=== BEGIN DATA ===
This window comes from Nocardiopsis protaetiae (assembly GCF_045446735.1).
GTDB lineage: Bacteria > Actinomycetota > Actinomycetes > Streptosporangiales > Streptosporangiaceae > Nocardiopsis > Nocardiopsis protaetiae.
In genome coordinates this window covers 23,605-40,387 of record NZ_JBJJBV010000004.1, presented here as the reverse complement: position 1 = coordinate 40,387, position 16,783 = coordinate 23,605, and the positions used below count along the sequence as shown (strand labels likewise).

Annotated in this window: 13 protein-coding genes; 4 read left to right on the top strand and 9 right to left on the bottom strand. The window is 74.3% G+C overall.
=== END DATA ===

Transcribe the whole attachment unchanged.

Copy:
This window comes from Nocardiopsis protaetiae (assembly GCF_045446735.1).
GTDB lineage: Bacteria > Actinomycetota > Actinomycetes > Streptosporangiales > Streptosporangiaceae > Nocardiopsis > Nocardiopsis protaetiae.
In genome coordinates this window covers 23,605-40,387 of record NZ_JBJJBV010000004.1, presented here as the reverse complement: position 1 = coordinate 40,387, position 16,783 = coordinate 23,605, and the positions used below count along the sequence as shown (strand labels likewise).

Annotated in this window: 13 protein-coding genes; 4 read left to right on the top strand and 9 right to left on the bottom strand. The window is 74.3% G+C overall.